"So, you know, a lot of what I just told you is true...

if there is anything that is truth."

-Shaun Griffin, Virginia City, Nevada, excerpt from Tailings

Created by Cebe Loomis

June 2018

Self-published book, 183 pages
Exhibition video featuring analogue photographs and place-based soundscape, runtime 09:22 minutes

Click here to purchase the book, Tailings.


noun tail·ing \ˈtā-liŋ\
1. The material that remains after minerals have been extracted from an ore by ore dressing.

Along an amber dusted highway in Nevada sits Virginia City, a timeworn mining town clinging to a mile-high mountain peak. This boomtown was home to the Comstock Lode of 1859, the United States’ first major silver ore discovery, and today is the nation’s second-largest national historic landmark, offering an “authentic” 1860s experience that mythologizes histories of the American West. Tailings uses analogue photography (35mm & 120mm), sound art, and personal testimony to unpack how Virginia City’s custom of storytelling and demonstrative celebration of its Western folklore affect how place and identity are rendered, remembered, and endlessly remade.

"What we have done here is focused in on what the public’s preconceived ideas of the West are and also enhanced the things that people have heard about and people that people have heard about, like Mark Twain, like Julie Bulette, like the Bonanza kings, that sort of thing. And that's pretty typical of what you see in history, especially in an environment that is driven by a tourist economy."

-Bert Bedeau, Virginia City, Nevada, excerpt from Tailings

Exhibition video featuring experiential sound montage (Del Mar Theater, Santa Cruz, CA, June 2018)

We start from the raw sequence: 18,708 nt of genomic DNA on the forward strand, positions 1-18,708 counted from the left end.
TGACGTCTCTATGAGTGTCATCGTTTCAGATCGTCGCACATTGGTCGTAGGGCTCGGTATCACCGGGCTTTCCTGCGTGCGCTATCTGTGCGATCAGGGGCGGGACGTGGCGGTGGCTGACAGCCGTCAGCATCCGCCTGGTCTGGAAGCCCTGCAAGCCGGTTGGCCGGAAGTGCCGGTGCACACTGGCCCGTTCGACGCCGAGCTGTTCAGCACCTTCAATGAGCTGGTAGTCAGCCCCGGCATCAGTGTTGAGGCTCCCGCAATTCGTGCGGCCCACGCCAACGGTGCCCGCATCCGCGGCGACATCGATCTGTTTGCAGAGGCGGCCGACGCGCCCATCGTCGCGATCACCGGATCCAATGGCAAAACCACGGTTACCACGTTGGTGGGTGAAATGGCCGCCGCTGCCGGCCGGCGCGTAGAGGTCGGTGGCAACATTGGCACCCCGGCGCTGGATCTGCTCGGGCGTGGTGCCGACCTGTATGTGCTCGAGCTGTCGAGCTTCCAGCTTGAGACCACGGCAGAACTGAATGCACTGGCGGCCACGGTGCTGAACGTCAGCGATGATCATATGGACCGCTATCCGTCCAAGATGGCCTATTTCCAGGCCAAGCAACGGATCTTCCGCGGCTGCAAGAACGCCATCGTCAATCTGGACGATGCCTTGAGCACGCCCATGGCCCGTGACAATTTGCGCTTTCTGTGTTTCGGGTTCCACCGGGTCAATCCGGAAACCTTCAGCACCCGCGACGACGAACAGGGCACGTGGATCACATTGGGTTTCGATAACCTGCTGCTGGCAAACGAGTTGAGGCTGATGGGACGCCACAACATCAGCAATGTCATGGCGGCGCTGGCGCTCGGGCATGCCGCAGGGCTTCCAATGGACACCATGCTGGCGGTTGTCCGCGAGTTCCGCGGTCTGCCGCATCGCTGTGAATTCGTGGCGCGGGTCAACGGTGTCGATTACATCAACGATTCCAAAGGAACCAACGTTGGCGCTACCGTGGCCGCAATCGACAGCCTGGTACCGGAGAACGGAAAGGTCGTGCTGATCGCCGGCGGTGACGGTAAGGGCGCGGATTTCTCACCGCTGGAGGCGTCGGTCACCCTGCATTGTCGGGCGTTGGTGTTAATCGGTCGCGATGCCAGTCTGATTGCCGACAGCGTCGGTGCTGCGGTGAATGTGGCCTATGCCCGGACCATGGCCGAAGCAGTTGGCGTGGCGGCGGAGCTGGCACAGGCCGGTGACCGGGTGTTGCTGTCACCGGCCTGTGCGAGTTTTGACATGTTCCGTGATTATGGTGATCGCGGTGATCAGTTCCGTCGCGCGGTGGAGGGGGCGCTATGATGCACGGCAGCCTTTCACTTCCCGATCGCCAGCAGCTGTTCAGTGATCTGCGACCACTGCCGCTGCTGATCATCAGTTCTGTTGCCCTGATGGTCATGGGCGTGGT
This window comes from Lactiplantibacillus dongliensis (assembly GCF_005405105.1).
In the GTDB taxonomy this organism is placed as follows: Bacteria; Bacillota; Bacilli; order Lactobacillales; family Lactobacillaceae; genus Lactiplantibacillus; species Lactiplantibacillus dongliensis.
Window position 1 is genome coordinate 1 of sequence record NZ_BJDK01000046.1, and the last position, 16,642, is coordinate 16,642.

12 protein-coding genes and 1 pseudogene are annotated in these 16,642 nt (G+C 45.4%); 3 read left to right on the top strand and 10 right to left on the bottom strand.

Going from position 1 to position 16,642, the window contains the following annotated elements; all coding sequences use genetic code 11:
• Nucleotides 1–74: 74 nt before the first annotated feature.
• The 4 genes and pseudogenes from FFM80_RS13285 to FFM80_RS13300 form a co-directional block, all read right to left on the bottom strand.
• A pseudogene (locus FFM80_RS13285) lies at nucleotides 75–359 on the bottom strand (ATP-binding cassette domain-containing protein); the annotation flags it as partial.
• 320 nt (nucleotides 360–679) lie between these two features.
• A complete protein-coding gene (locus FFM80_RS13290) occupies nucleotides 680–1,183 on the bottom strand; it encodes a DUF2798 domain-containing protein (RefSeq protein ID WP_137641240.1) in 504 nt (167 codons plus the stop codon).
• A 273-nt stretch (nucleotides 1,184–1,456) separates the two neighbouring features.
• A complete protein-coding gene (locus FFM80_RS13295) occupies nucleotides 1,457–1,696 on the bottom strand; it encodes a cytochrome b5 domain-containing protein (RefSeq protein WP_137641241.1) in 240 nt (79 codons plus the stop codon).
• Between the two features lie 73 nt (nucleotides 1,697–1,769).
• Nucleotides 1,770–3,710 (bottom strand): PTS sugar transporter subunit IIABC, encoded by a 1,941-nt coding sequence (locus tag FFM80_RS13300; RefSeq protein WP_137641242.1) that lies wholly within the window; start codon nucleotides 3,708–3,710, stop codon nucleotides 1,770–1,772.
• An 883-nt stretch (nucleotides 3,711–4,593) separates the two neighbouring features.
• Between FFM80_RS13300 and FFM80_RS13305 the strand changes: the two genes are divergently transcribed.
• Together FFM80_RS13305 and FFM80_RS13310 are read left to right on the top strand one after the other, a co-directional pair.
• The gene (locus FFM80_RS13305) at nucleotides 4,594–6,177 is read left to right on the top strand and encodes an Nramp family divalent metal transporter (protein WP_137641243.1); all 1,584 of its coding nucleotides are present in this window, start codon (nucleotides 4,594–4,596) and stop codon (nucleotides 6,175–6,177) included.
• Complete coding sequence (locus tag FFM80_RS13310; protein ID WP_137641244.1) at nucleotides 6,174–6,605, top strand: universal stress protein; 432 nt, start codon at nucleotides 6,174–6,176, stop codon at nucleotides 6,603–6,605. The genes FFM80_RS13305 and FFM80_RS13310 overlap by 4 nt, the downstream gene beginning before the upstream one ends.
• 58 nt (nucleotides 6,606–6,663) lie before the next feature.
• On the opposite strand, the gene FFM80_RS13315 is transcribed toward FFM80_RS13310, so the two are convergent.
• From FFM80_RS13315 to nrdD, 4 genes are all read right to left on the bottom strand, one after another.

Virginia City is also called by another name, the Comstock. Home to the Comstock Lode of 1859, Virginia City’s mining history is renowned and complex; tangible fragments of this history can be found scattered throughout the town. Some of these fragments are called tailings—the organic waste materials that remain after the valuable minerals have been extracted from an ore. This detritus continues to litter the landscapes of placer and hard rock mining towns across the United States. Although these rises of earth can be immense in size, their fillings are most often perceived as the redundant, the forgotten and the unobserved. These ruptured insides are the reason I returned to Virginia City. Seemingly lost in time, Virginia City works to reveal its “tailings” everyday—sometimes in large chunks or small pieces, in raspy fragmentation or embellished banter at a local saloon.

"Carson City, Virginia City...[My parents] left Virginia City in 1895, I think. There was nothing there—depression. The miners had nothing. Practically nothing. Wiped the whole town out. No more. I think they went to Virginia City before the Civil War. They came from China and went first to Virginia City."

-Yuen Kee, recorded 1989, courtesy of Shirlaine Kee Baldwin, excerpt from Tailings

"In such a wide-open environment, if you’re from a city, all you hear is noise and there are tall buildings and no visual horizon. That’s comforting to some but when you’re in this environment it’s disconcerting to someone from the city. I can’t tell you the number of people I’ve had that come from the East and the first thing they say is, 'I just can’t be in this environment. I can’t be in this much open space. I feel too vulnerable.' And those things impact our framing of the world, how we see it, what we do in it, why we do what we do, and our ability to view it as beauty."

-Shaun Griffin, Virginia City, Nevada, excerpt from Tailings

Using Format